Wire.requestFrom(Address, 3); //We are requesting data from the HTU21D and there will be 3x bytes that must be read.
 while(Wire.available()) // Check for data from the HTU21D
 {
 DataHIGH = Wire.read(); // Read high byte
 DataLOW = Wire.read(); // Read low byte
 CRC = Wire.read(); // Read the CRC byte
 } 

 //OK, so now we are going to 'pack' our 2x bytes of data measuremetns into a single int so only 1 variable is returned.
 //To do this, we will use the left bitshift operator '<<'. What this does is push all the bits across to the left.
 //FUN FACT: performing a left bit shift is equivalent to multiplication by 2 for each shift. The reverse is true for right
 //bitshift which is equivalent to dividing by 2. This is a far more efficient method to perform multiply or divide by 2.

 Data = DataHIGH; //The data sits in the low byte of 'int Data'.
 //Ie, Data = [00000000][00000000][00000000][8 bits of DataHIGH]
 Data = Data << 8; //Shift all the bits to the left for 8 bits. The old locations fill with zeros.
 //Ie, Data = [00000000][00000000][8 bits of DataHIGH][00000000]
 Data = Data + DataLOW; //Now simply add the low byte of data to the int.
 //Ie, Data = [00000000][00000000][8 bits of DataHIGH][8 bits of DataLOW]

 return Data; //return our measurement.
}

void setup()
{
 Wire.begin(); // join i2c bus (address optional for master)
 Serial.begin(9600); // start serial for output
}

void loop()
{
 //Set the address of the HTU21D. This detail is hidden at the bototm of page 10 of the datasheet.
 const int I2C_address = 0x40; // I2C write address. Note that 'const' has been declared. If you try to write to this variable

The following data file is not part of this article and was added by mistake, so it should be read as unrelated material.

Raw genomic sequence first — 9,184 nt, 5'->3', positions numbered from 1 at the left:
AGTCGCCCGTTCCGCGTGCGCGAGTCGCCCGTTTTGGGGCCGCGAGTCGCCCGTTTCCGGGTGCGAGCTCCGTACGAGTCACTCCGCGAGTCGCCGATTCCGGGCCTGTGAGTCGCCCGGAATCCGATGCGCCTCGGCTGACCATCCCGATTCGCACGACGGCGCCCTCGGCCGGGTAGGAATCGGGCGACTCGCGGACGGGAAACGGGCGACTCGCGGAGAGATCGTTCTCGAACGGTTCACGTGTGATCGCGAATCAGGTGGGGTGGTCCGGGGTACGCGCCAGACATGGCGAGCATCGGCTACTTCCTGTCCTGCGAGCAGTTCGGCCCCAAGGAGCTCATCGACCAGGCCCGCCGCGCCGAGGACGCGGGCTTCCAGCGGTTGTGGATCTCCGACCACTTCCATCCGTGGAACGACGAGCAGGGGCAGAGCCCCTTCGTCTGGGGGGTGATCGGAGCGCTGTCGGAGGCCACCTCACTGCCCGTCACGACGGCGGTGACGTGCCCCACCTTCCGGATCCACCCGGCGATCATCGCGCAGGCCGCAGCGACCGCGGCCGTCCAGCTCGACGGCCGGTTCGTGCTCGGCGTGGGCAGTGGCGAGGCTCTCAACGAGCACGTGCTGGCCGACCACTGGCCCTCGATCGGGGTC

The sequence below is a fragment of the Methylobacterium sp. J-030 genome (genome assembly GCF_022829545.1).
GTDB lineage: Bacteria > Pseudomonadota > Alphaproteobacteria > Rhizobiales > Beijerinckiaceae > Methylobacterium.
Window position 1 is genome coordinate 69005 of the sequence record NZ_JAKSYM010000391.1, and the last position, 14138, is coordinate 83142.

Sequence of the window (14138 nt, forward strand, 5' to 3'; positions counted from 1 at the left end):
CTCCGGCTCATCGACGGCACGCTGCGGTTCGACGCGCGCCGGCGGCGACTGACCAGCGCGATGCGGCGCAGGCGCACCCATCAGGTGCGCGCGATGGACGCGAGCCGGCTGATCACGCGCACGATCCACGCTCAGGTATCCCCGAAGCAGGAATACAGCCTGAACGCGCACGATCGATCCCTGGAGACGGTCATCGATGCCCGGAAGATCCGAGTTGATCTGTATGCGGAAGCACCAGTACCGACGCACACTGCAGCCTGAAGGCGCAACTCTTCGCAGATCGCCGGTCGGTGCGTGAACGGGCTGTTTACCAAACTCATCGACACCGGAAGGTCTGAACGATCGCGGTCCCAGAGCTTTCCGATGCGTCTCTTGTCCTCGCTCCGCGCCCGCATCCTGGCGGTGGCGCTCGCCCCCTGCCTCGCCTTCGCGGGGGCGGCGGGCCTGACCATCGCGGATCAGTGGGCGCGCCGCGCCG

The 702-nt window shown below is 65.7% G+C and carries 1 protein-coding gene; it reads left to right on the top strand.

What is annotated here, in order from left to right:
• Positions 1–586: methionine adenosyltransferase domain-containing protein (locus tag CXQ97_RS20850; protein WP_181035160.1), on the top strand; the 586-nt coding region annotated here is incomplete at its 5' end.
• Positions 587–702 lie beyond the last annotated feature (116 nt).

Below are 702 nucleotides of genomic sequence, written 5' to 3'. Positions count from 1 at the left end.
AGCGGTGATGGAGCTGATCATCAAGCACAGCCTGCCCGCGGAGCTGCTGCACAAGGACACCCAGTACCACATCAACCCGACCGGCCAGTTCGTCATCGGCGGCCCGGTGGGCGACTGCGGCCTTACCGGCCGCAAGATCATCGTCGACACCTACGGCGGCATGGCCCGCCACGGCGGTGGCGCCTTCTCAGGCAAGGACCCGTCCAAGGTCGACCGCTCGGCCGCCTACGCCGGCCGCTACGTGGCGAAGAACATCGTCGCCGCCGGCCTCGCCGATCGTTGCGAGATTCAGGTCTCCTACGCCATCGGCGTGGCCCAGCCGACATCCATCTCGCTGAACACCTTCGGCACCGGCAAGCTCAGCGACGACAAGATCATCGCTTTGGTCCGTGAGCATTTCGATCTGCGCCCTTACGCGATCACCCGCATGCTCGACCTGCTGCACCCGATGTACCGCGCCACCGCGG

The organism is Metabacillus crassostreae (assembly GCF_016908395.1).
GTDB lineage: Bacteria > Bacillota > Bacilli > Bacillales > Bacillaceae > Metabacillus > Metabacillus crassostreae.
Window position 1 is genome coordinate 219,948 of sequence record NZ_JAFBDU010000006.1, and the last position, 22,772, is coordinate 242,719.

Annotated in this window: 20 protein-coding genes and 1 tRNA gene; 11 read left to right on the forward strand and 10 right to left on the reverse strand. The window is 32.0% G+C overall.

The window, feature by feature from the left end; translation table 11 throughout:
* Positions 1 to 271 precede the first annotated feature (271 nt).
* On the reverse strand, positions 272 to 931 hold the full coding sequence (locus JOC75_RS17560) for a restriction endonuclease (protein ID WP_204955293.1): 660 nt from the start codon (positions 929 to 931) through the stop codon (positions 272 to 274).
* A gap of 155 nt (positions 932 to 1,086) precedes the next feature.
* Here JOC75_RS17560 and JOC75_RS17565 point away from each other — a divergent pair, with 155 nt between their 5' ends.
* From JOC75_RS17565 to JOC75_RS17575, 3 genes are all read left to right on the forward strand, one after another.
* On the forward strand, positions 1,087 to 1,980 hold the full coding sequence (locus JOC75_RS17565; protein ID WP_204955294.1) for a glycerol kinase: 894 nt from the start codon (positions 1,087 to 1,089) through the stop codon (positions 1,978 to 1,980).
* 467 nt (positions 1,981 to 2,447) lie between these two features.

// anywhere else in your code you'll get a compilation error. This prevents you from doing silly things. 

 const int TempCode = 0xE3; // A temperature measurement is executed with this command code. See page 11 of datasheet.
 const int HumidCode = 0xE5; // A humidity measurement is executed with this command code. See page 11 of datasheet.

 long Temperature; //Perform our calculation using LONG to prevent overflow at high measuremetn values when using 14bit mode.
 long Humidity; 

 float TemperatureFL; //Variable to store our final calculated temperature measurement
 float HumidityFL; 

 delay(100); // a short delay to let everything stabilise

 while(true) // execute all the instructions in this loop forever
 {
 delay(10); //add a small delay to slow things down

 RequestMeas(I2C_address, TempCode); //Request the current temperature
 Temperature = ReadMeas(I2C_address); //read the result

 //We must now convert our temp measurement into an actual proper temperature value
 //According to page 15, the conversion equation is: Temp = -46.85 + 175.72 x TeampMeas / 2^16
 //Becasue the result will have decimal places in the result we must use a Float datatype.
 TemperatureFL = -46.85 + 175.72*(Temperature/pow(2, 16)); 

 delay(10); //add a small delay to slow things down

 RequestMeas(I2C_address, HumidCode); //Request the current humidity
 Humidity = ReadMeas(I2C_address); //read the result

 //We must now convert our humidity measurement into an actual proper humidity value
 //According to page 15, the conversion equation is: Humidity = 6 + 125 x TeampMeas / 2^16
 //Becasue the result will have decimal places in the result we must use a Float datatype.
 HumidityFL = -6 + 125*(Humidity/pow(2, 16)); 

 //All the calculations are complete, lets now display our values for temperature and humidity on the serial port.
 Serial.print("Temperature:");
 Serial.print(TemperatureFL);
 Serial.print("\t");
 Serial.print("Humidity:");
 Serial.println(HumidityFL);
 }

 return;
}